Full Text Available The structure and appearance of the blood vessel network in retinal fundus images is an essential part of diagnosing various problems associated with the eyes, such as diabetes and hypertension. In this paper, an automatic retinal vessel segmentation method utilizing matched filter techniques coupled with an AdaBoost classifier is proposed. The fundus image is enhanced using morphological operations, the contrast is increased using contrast limited adaptive histogram equalization (CLAHE method and the inhomogeneity is corrected using Retinex approach. Then, the blood vessels are enhanced using a combination of B-COSFIRE and Frangi matched filters. From this preprocessed image, different statistical features are computed on a pixel-wise basis and used in an AdaBoost classifier to extract the blood vessel network inside the image. Finally, the segmented images are postprocessed to remove the misclassified pixels and regions. The proposed method was validated using publicly accessible Digital Retinal Images for Vessel Extraction (DRIVE, Structured Analysis of the Retina (STARE and Child Heart and Health Study in England (CHASE_DB1 datasets commonly used for determining the accuracy of retinal vessel segmentation methods. The accuracy of the proposed segmentation method was comparable to other state of the art methods while being very close to the manual segmentation provided by the second human observer with an average accuracy of 0.972, 0.951 and 0.948 in DRIVE, STARE and CHASE_DB1 datasets, respectively.

  16. Classification of diabetic retinopathy using fractal dimension analysis of eye fundus image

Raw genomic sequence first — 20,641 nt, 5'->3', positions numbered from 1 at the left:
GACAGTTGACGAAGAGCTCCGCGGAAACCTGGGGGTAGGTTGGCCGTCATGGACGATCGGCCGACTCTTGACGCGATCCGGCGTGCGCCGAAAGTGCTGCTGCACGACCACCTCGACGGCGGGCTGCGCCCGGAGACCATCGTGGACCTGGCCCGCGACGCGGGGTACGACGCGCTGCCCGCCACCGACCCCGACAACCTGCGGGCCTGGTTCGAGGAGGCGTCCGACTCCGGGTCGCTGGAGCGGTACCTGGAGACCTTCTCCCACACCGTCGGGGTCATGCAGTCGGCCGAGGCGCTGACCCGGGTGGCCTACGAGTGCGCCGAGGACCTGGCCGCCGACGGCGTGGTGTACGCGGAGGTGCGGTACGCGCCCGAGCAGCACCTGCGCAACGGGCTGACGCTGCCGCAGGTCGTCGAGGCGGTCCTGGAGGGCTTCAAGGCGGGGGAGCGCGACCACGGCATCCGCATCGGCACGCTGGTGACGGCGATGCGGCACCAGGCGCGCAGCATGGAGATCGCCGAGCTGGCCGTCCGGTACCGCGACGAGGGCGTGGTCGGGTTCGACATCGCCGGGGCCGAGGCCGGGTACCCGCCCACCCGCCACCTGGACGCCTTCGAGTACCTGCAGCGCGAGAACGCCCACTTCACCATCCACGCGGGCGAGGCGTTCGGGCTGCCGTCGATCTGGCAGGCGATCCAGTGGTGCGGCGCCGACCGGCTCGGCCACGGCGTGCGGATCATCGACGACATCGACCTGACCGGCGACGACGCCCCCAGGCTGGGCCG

Science.gov (United States)

    Safitri, Diah Wahyu; Juniati, Dwi

    2017-08-01

    Diabetes Mellitus (DM) is a metabolic disorder when pancreas produce inadequate insulin or a condition when body resist insulin action, so the blood glucose level is high. One of the most common complications of diabetes mellitus is diabetic retinopathy which can lead to a vision problem. Diabetic retinopathy can be recognized by an abnormality in eye fundus. Those abnormalities are characterized by microaneurysms, hemorrhage, hard exudate, cotton wool spots, and venous's changes. The diabetic retinopathy is classified depends on the conditions of abnormality in eye fundus, that is grade 1 if there is a microaneurysm only in the eye fundus; grade 2, if there are a microaneurysm and a hemorrhage in eye fundus; and grade 3: if there are microaneurysm, hemorrhage, and neovascularization in the eye fundus. This study proposed a method and a process of eye fundus image to classify of diabetic retinopathy using fractal analysis and K-Nearest Neighbor (KNN). The first phase was image segmentation process using green channel, CLAHE, morphological opening, matched filter, masking, and morphological opening binary image. After segmentation process, its fractal dimension was calculated using box-counting method and the values of fractal dimension were analyzed to make a classification of diabetic retinopathy. Tests carried out by used k-fold cross validation method with k=5. In each test used 10 different grade K of KNN. The accuracy of the result of this method is 89,17% with K=3 or K=4, it was the best results than others K value. Based on this results, it can be concluded that the classification of diabetic retinopathy using fractal analysis and KNN had a good performance.

  17. Fundus autofluorescence imaging in dry AMD: 2014 Jules Gonin lecture of the Retina Research Foundation.

    Science.gov (United States)

    Holz, Frank G; Steinberg, Julia S; Göbel, Arno; Fleckenstein, Monika; Schmitz-Valckenberg, Steffen